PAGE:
recommended reading

The Real Reason to Fight Nuclear Power Has Nothing to Do With Health Risks

Steam rises from the cooling towers of nuclear reactors at Plant Vogtle, in Waynesboro, Ga.

Steam rises from the cooling towers of nuclear reactors at Plant Vogtle, in Waynesboro, Ga. // Mary Ann Chastain/AP File Photo

Nuclear proponents are launching a full-court press for fresh investment in the technology. The release of the new film Pandora’s Promiseanother editorial from ardent nuclear champions Michael Shellenberger and Ted Nordhaus of the Breakthrough Institute, and Paul Blustein’s recent piece in Quartz, “Everything you thought you knew about the risks of nuclear energy is wrong,” are part of an effort to put a new shine on a technology that once offered, but failed to deliver, electricity “too cheap to meter.”

All of these actors are purportedly motivated to support nuclear power on climate grounds, emphasizing the technology’s extraordinarily small physical footprint, its ability to generate massive amounts of electricity, and its lack of carbon emissions (after the plants are built). And they are probably right that the risks of radiation have been historically overblown as “junk science” wormed its way into popular culture. But the anti-nuclear crowd (and I, too, used to count myself among them) is probably right for the wrong reasons.

Missing from the entire debate about nuclear is the most important fact of all: Nuclear is dying due to poor economics, and the debate is already over as far as the market is concerned.

Shellenberger and Nordhaus have backed up their arguments with junk accounting on nuclear energy’s costs. This is where the discussion must depart from mere boosterism and descend into the deep, dark world of energy economics—a subject that Blustein did not even address.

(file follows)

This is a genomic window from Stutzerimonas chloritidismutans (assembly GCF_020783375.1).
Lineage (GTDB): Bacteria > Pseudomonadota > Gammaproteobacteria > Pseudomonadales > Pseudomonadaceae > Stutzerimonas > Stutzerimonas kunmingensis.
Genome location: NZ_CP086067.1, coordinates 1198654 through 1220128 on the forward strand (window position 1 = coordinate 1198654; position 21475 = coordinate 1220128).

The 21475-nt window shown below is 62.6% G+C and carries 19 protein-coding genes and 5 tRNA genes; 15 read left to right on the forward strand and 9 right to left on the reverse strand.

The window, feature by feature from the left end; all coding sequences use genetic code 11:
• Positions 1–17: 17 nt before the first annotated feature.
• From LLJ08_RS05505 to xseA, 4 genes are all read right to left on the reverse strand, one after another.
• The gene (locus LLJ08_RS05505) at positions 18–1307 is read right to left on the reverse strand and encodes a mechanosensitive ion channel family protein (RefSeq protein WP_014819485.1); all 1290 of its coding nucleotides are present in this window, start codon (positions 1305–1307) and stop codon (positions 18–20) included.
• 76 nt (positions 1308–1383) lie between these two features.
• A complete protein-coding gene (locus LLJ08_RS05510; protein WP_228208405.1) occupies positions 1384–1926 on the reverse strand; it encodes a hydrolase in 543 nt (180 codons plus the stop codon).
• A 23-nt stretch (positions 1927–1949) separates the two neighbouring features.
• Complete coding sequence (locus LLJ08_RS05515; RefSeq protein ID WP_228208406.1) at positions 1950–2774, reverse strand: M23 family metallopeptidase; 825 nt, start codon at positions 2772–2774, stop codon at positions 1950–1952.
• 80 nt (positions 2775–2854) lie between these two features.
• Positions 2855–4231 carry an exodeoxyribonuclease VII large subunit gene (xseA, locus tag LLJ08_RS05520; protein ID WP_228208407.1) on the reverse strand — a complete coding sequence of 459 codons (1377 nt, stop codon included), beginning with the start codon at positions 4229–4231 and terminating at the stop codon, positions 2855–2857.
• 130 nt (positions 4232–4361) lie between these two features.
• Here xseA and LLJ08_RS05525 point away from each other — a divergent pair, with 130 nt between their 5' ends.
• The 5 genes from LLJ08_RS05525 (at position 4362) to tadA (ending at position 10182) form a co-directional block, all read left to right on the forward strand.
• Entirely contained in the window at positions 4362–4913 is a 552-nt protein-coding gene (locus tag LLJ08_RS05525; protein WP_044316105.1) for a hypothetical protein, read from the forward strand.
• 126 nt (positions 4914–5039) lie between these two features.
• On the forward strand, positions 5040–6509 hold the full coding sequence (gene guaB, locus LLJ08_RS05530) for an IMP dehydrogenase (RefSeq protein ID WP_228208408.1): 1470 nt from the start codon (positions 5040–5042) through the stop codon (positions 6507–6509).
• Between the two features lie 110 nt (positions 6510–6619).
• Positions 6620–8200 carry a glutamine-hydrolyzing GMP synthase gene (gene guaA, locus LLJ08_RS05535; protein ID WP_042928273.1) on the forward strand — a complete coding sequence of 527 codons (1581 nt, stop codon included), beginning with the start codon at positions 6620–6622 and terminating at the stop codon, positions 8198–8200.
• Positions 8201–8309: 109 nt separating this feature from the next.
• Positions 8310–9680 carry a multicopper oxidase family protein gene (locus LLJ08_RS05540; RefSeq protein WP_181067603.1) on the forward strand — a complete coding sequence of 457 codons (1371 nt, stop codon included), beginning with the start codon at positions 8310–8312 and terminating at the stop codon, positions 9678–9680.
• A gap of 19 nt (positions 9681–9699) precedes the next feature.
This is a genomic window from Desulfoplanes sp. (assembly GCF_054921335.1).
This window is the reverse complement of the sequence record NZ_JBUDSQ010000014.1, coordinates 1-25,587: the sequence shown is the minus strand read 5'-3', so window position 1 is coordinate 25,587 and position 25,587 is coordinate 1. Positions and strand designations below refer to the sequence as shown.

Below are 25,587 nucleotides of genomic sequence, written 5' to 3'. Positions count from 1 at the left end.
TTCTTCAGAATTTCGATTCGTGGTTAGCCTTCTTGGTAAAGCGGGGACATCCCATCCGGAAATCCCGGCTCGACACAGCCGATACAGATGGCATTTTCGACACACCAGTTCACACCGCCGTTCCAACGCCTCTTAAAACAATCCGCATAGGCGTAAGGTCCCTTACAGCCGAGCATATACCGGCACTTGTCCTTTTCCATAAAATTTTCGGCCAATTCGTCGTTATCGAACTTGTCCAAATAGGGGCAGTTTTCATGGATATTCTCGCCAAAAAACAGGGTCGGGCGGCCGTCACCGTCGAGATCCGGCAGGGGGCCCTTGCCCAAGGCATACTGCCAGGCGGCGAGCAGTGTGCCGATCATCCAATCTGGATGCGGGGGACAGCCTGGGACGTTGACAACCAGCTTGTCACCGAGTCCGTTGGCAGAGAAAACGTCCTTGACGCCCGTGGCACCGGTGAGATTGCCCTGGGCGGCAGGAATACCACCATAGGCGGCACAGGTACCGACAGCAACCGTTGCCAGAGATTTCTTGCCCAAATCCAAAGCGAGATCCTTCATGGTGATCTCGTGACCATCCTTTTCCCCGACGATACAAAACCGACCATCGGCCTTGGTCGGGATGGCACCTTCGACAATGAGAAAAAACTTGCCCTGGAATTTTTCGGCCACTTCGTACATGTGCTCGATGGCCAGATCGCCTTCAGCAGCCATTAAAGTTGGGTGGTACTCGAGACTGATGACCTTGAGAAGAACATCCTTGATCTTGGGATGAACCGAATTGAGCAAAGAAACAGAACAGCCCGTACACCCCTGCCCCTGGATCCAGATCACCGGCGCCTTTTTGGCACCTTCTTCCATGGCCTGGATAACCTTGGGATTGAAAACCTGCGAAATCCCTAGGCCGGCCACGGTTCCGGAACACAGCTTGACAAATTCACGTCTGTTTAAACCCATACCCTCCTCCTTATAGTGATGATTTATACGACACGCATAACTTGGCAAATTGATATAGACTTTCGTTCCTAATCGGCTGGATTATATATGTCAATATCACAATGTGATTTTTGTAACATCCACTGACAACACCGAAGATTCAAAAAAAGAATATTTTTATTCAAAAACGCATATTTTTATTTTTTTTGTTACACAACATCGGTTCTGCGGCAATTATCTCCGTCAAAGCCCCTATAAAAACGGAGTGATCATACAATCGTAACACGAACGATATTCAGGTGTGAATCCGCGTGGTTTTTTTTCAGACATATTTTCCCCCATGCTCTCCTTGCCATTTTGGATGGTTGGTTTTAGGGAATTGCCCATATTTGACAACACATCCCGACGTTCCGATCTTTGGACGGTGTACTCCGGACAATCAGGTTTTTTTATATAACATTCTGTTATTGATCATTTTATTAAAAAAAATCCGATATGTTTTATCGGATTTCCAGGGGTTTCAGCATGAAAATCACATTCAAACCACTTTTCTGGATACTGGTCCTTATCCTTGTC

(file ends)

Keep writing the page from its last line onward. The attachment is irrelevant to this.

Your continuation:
Read more at Quartz

Threatwatch Alert

Thousands of cyber attacks occur each day

See the latest threats

JOIN THE DISCUSSION

Close [ x ] More from Nextgov
 
 

Thank you for subscribing to newsletters from Nextgov.com.
We think these reports might interest you:

  • Modernizing IT for Mission Success

    Surveying Federal and Defense Leaders on Priorities and Challenges at the Tactical Edge

    Download
  • Communicating Innovation in Federal Government

    Federal Government spending on ‘obsolete technology’ continues to increase. Supporting the twin pillars of improved digital service delivery for citizens on the one hand, and the increasingly optimized and flexible working practices for federal employees on the other, are neither easy nor inexpensive tasks. This whitepaper explores how federal agencies can leverage the value of existing agency technology assets while offering IT leaders the ability to implement the kind of employee productivity, citizen service improvements and security demanded by federal oversight.

    Download
  • Effective Ransomware Response

    This whitepaper provides an overview and understanding of ransomware and how to successfully combat it.

    Download
  • Forecasting Cloud's Future

    Conversations with Federal, State, and Local Technology Leaders on Cloud-Driven Digital Transformation

    Download
  • IT Transformation Trends: Flash Storage as a Strategic IT Asset

    MIT Technology Review: Flash Storage As a Strategic IT Asset For the first time in decades, IT leaders now consider all-flash storage as a strategic IT asset. IT has become a new operating model that enables self-service with high performance, density and resiliency. It also offers the self-service agility of the public cloud combined with the security, performance, and cost-effectiveness of a private cloud. Download this MIT Technology Review paper to learn more about how all-flash storage is transforming the data center.

    Download

When you download a report, your information may be shared with the underwriters of that document.